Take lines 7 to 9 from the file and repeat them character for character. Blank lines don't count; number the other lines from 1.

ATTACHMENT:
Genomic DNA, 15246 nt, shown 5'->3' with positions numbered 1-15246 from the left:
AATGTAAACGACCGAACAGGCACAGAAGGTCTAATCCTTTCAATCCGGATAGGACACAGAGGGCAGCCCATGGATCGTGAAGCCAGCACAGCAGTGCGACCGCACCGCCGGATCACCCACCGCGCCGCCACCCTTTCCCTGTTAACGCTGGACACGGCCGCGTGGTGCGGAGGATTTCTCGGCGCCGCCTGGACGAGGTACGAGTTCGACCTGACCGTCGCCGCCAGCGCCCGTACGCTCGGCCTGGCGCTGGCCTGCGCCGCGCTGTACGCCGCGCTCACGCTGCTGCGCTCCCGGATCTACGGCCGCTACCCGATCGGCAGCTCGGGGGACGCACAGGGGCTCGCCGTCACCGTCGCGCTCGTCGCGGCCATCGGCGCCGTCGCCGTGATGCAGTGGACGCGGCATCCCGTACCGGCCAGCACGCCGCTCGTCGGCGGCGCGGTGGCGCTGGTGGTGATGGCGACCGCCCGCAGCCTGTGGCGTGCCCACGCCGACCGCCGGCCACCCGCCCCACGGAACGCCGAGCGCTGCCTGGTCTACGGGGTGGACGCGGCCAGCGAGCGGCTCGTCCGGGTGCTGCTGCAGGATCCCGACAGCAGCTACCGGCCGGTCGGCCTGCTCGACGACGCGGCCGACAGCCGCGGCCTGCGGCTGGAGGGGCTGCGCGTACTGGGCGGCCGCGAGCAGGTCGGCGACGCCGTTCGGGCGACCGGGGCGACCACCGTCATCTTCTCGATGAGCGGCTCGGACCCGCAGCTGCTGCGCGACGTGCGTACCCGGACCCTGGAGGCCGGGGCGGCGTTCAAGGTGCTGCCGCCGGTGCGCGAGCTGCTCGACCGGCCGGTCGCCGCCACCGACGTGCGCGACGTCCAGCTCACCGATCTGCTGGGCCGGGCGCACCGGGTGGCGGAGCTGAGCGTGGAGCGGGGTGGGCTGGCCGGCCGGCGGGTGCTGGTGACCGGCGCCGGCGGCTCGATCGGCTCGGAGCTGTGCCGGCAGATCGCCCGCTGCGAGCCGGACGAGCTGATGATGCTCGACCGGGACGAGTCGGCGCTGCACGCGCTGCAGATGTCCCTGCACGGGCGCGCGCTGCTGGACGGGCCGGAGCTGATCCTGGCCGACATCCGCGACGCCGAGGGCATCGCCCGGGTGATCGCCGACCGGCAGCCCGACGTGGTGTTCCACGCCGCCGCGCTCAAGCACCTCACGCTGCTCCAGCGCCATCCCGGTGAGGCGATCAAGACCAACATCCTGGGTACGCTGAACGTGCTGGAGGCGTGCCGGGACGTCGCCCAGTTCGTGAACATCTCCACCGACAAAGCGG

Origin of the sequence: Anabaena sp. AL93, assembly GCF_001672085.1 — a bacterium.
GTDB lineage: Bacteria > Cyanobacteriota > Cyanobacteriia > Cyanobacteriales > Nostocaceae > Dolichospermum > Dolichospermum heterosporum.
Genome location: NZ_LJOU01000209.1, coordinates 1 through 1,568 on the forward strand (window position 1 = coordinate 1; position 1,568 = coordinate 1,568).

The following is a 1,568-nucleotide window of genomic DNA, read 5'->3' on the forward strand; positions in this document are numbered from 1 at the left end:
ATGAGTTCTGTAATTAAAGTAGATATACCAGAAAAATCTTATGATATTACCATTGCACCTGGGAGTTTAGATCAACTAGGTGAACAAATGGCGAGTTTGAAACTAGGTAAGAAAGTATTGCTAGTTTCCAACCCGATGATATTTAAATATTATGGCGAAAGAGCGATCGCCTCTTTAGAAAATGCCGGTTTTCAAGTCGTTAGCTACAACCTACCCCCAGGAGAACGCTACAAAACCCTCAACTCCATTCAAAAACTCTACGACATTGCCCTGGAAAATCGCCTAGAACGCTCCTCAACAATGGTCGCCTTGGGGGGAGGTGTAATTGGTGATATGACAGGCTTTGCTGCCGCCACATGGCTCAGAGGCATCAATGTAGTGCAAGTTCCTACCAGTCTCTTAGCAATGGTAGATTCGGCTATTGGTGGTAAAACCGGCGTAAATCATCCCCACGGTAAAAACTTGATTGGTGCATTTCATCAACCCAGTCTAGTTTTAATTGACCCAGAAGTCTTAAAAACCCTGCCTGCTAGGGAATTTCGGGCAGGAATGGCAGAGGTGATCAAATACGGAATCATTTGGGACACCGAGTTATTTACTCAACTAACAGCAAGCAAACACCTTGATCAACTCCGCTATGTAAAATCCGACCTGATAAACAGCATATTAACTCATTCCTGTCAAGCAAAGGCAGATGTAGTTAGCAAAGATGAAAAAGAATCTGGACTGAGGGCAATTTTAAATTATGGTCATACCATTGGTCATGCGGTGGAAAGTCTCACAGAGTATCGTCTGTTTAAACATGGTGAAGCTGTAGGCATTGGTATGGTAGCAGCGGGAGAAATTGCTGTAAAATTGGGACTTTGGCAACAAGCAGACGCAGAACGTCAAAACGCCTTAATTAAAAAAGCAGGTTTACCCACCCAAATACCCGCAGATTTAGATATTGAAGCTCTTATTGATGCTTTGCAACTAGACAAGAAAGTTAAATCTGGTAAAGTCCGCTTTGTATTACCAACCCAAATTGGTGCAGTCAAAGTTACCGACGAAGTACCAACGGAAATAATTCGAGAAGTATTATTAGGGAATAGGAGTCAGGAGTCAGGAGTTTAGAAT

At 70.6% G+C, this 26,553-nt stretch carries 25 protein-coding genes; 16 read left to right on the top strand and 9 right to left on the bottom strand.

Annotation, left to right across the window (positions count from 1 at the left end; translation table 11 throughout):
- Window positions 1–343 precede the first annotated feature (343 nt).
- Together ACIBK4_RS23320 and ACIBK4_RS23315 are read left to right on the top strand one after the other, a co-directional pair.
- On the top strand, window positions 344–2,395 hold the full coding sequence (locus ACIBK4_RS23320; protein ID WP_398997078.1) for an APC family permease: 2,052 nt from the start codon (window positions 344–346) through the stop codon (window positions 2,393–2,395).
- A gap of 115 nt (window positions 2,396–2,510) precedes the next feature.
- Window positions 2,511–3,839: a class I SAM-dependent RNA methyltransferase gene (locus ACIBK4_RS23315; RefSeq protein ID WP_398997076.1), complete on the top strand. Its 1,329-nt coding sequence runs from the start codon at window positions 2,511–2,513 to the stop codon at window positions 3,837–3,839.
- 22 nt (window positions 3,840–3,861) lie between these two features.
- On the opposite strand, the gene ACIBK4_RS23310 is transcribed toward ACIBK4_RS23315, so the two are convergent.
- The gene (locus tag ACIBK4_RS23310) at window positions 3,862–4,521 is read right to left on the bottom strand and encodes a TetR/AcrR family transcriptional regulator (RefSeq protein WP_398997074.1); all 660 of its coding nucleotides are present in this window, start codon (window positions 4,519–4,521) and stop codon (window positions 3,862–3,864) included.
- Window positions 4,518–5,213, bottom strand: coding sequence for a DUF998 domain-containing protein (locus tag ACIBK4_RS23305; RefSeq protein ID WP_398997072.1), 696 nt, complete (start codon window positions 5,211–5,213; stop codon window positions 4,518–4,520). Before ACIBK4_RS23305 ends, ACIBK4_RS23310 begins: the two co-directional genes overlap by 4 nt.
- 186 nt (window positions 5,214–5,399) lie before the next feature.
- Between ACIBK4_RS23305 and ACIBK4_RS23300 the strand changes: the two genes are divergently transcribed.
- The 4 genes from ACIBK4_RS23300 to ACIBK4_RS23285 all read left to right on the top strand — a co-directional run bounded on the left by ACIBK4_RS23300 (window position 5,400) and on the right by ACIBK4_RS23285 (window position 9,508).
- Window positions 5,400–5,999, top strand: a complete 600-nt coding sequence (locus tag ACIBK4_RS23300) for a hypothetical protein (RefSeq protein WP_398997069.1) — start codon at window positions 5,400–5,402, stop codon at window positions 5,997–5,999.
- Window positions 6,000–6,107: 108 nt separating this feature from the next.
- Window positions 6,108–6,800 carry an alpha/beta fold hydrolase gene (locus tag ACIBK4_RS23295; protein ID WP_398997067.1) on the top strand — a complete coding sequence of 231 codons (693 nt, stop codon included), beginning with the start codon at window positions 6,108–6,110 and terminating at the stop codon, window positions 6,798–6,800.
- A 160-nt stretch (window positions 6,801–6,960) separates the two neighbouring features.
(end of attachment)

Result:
ATGAGTTCTGTAATTAAAGTAGATATACCAGAAAAATCTTATGATATTACCATTGCACCTGGGAGTTTAGATCAACTAGGTGAACAAATGGCGAGTTTGAAACTAGGTAAGAAAGTATTGCTAGTTTCCAACCCGATGATATTTAAATATTATGGCGAAAGAGCGATCGCCTCTTTAGAAAATGCCGGTTTTCAAGTCGTTAGCTACAACCTACCCCCAGGAGAACGCTACAAAACCCTCAACTCCATTCAAAAACTCTACGACATTGCCCTGGAAAATCGCCTAGAACGCTCCTCAACAATGGTCGCCTTGGGGGGAGGTGTAATTGGTGATATGACAGGCTTTGCTGCCGCCACATGGCTCAGAGGCATCAATGTAGTGCAAGTTCCTACCAGTCTCTTAGCAATGGTAGATTCGGCTATTGGTGGTAAAACCGGCGTAAATCATCCCCACGGTAAAAACTTGATTGGTGCATTTCATCAACCCAGTCTAGTTTTAATTGACCCAGAAGTCTTAAAAACCCTGCCTGCTAGGGAATTTCGGGCAGGAATGGCAGAGGTGATCAAATACGGAATCATTTGGGACACCGAGTTATTTACTCAACTAACAGCAAGCAAACACCTTGATCAACTCCGCTATGTAAAATCCGACCTGATAAACAGCATATTAACTCATTCCTGTCAAGCAAAGGCAGATGTAGTTAGCAAAGATGAAAAAGAATCTGGACTGAGGGCAATTTTAAATTATGGTCATACCATTGGTCATGCGGTGGAAAGTCTCACAGAGTATCGTCTGTTTAAACATGGTGAAGCTGTAGGCATTGGTATGGTAGCAGCGGGAGAAATTGCTGTAAAATTGGGACTTTGGCAACAAGCAGACGCAGAACGTCAAAACGCCTTAATTAAAAAAGCAGGTTTACCCACCCAAATACCCGCAGATTTAGATATTGAAGCTCTTATTGATGCTTTGCAACTAGACAAGAAAGTTAAATCTGGTAAAGTCCGCTTTGTATTACCAACCCAAATTGGTGCAGTCAAAGTTACCGACGAAGTACCAACGGAAATAATTCGAGAAGTATTATTAGGGAATAGGAGTCAGGAGTCAGGAGTTTAGAAT

At 70.6% G+C, this 26,553-nt stretch carries 25 protein-coding genes; 16 read left to right on the top strand and 9 right to left on the bottom strand.

Annotation, left to right across the window (positions count from 1 at the left end; translation table 11 throughout):